Healthcare News & Insights

Record damages in PA’s harassment case: $168M

A physician’s assistant has been granted a record-setting award for her claims of sexual harassment and other abuse at the hands of her former employer.

Ani Chopourian, a physician’s assistant, worked at Mercy General Hospital in Sacramento, California for about two years, until she was fired in 2008. Chopourian was part of the cardiac surgery unit.

She claimed in her suit that over the years she had filed numerous complaints with human resources regarding a variety of problems, such as a lack of breaks for the PA staff and a demeaning atmosphere for female staffers in general. Chopourian said she was singled out with derisive comments made about her ethnic background, and was repeatedly grabbed — sometimes in front of supervisors who laughed when she asked them for help. Among her claims, Chopourian said one surgeon in particular would greet her daily by slapping her butt and telling her, “I’m horny.”

Chopourian was eventually fired after the hospital said she failed to show up for work one day, and claimed she had been a problematic employee for some time. (Chopourian says she was on call that day, but never notified she was needed at the hospital.)

After the firing, Chopourian filed her suit against the hospital, claiming it created a hostile work environment and fired her to shut her up. Since then, she’s been unable to find other work.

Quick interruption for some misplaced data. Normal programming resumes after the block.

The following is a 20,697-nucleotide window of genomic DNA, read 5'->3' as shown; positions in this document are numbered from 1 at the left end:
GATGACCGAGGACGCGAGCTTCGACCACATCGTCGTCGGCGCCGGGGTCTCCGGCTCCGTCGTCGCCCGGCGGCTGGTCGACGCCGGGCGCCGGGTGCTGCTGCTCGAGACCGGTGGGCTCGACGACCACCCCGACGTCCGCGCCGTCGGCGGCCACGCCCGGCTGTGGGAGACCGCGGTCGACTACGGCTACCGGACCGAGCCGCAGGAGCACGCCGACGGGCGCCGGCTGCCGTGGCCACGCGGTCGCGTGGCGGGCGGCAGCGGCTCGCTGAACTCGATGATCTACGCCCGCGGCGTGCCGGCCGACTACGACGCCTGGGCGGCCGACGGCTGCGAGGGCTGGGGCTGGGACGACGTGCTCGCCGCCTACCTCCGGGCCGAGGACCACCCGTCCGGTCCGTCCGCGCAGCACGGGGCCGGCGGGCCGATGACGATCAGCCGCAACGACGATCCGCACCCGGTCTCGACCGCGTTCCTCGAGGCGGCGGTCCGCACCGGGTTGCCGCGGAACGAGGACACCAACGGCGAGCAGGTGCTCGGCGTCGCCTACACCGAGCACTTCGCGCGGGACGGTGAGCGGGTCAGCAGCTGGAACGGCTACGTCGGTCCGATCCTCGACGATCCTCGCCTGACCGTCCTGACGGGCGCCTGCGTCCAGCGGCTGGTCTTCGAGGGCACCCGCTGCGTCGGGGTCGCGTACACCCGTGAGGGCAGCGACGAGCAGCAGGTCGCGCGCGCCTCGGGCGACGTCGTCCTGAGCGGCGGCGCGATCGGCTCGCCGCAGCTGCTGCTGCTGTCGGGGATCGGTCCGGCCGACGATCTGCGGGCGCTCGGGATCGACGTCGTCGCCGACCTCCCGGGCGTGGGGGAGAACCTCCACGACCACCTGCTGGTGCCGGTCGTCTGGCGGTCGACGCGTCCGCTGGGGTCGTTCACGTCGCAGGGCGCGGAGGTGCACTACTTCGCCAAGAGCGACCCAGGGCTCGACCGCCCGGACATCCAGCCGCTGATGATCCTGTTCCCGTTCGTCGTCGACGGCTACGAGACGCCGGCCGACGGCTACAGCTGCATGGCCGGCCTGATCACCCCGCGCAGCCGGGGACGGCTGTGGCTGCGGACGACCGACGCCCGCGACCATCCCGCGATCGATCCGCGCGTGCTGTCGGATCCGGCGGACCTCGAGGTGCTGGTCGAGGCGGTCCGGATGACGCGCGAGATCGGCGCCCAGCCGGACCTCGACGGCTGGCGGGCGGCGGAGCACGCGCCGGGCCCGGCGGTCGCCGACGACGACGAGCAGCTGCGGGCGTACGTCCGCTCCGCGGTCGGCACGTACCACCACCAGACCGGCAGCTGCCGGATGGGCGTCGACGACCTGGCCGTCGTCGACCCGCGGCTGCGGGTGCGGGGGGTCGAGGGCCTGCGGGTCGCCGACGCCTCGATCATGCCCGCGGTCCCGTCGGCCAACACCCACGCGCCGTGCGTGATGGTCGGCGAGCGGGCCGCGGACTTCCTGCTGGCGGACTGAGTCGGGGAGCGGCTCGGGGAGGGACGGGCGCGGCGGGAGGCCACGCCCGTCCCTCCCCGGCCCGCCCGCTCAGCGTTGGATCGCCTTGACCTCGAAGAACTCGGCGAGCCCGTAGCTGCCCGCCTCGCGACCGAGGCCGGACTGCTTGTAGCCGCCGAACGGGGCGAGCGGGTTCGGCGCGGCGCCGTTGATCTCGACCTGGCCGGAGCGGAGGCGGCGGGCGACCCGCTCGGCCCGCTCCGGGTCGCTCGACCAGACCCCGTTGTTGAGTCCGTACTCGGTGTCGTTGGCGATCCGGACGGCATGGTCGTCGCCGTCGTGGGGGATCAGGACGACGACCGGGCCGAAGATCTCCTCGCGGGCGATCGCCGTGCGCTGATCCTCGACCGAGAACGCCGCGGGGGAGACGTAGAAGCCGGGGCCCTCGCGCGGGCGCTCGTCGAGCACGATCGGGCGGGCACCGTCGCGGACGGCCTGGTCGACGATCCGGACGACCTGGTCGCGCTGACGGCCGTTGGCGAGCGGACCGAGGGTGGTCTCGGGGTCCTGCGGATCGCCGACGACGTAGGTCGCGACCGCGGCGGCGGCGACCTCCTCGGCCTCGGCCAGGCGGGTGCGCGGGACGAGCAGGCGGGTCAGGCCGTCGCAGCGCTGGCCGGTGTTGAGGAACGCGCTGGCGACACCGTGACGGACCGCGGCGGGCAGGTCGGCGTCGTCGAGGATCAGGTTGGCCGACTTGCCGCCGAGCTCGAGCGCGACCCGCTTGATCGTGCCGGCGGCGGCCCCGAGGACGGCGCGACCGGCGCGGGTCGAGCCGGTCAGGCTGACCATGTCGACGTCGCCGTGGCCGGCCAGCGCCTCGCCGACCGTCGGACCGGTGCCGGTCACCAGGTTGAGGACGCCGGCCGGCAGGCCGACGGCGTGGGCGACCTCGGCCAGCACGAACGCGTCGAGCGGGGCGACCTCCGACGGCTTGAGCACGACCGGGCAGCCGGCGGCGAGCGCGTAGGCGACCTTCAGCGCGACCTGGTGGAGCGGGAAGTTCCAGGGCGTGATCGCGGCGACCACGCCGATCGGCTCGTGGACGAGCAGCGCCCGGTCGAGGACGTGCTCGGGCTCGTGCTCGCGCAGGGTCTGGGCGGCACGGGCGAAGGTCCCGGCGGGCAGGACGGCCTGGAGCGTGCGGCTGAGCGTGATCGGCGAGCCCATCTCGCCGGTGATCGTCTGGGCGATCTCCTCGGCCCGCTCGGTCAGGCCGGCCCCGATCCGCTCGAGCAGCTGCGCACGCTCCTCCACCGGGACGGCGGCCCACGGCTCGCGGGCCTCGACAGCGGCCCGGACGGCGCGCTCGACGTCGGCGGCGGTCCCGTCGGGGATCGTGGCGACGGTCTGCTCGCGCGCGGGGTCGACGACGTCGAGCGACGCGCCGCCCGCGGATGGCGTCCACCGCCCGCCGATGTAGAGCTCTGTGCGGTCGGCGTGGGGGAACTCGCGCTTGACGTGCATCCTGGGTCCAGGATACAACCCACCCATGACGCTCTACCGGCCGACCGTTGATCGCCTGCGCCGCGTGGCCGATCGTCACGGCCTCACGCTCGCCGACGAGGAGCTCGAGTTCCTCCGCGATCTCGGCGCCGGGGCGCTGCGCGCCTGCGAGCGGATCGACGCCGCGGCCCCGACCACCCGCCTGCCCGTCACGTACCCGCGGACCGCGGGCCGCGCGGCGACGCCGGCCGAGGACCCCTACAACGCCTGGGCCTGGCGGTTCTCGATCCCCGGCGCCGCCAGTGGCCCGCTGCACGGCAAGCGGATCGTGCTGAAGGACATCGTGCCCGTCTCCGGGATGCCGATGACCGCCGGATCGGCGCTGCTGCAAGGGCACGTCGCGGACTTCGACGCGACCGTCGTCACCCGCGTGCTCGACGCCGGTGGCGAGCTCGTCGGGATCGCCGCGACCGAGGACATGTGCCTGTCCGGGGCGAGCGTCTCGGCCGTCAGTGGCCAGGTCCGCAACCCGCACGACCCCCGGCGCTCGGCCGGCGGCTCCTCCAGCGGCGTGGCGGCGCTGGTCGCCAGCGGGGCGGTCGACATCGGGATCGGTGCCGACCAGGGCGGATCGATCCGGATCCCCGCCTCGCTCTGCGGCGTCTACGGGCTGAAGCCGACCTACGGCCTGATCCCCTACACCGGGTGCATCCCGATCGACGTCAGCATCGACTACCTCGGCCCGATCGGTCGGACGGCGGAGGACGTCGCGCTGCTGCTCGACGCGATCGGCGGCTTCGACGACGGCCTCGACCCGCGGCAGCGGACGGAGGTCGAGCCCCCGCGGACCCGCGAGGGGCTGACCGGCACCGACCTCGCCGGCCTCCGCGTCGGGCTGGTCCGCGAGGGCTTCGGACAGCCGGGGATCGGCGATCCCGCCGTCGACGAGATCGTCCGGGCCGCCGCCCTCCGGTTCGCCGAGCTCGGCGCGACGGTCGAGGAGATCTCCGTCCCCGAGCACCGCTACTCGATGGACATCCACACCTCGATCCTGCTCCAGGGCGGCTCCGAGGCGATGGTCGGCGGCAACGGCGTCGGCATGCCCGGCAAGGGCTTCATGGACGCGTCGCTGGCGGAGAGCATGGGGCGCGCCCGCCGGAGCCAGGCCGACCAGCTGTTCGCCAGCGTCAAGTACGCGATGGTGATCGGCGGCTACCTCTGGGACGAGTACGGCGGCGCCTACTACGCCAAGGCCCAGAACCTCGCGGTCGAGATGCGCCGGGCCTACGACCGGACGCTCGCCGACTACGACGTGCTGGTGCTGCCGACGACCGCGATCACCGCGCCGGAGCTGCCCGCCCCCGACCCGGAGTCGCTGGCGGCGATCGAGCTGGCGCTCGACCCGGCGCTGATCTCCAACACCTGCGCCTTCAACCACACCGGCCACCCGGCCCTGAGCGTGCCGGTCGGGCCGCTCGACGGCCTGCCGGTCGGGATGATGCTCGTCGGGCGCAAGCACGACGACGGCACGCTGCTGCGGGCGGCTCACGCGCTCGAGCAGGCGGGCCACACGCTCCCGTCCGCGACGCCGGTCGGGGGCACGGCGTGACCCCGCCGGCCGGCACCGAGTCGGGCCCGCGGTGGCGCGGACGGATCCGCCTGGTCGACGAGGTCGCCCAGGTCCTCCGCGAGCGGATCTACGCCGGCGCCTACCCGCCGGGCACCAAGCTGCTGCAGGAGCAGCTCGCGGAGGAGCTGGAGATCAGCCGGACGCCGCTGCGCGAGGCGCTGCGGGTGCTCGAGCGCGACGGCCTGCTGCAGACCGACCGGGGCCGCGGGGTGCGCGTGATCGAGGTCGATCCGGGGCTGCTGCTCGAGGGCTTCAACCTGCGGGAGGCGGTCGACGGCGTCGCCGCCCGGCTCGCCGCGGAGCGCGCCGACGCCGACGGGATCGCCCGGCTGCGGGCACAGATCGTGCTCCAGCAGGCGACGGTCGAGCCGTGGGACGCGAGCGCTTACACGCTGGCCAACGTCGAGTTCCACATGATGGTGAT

Mercy Hospital management claimed during the trial that the only person who acted unprofessionally at Mercy was Chopourian — but the jurors didn’t buy it. She was awarded a whopping $168 million in damages — the largest finding ever for a single employee in a sexual harassment case. The jury awarded nearly $43 million for lost wages and mental anguish, and another $125 in punitive damages.

The hospital says it’ll appeal the judgment.

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  1. Wow!!! That’s a humongous money for somebody like a PA. I remember when I was a resident, we had staff physicians that says words that are malicious and demeaning most of the time. These words built our characters. It seems to me that physician assistants should go the same training like us to build their character and be more sociable and be more tolerable to the environment. When she first noticed that her job environment is hostile, the first thing to do is to leave that environment . She didn’ t leave because she wanted to escalate to have a case!!! That’s just my thoughts.

  2. It is never ok to work with “character building” incidents going on. This is harassment; no ifs ands or buts about it. The first thing to do in a hostile environment is to report it and keep reporting it. Obviously management didn’t do the right thing to stop the harassment. There will always be people who make up things to be able to win lawsuits but that does not give anyone the right to blame the innocent who just want to do their job in a positive environment. The very last resort is leaving the job; not the first.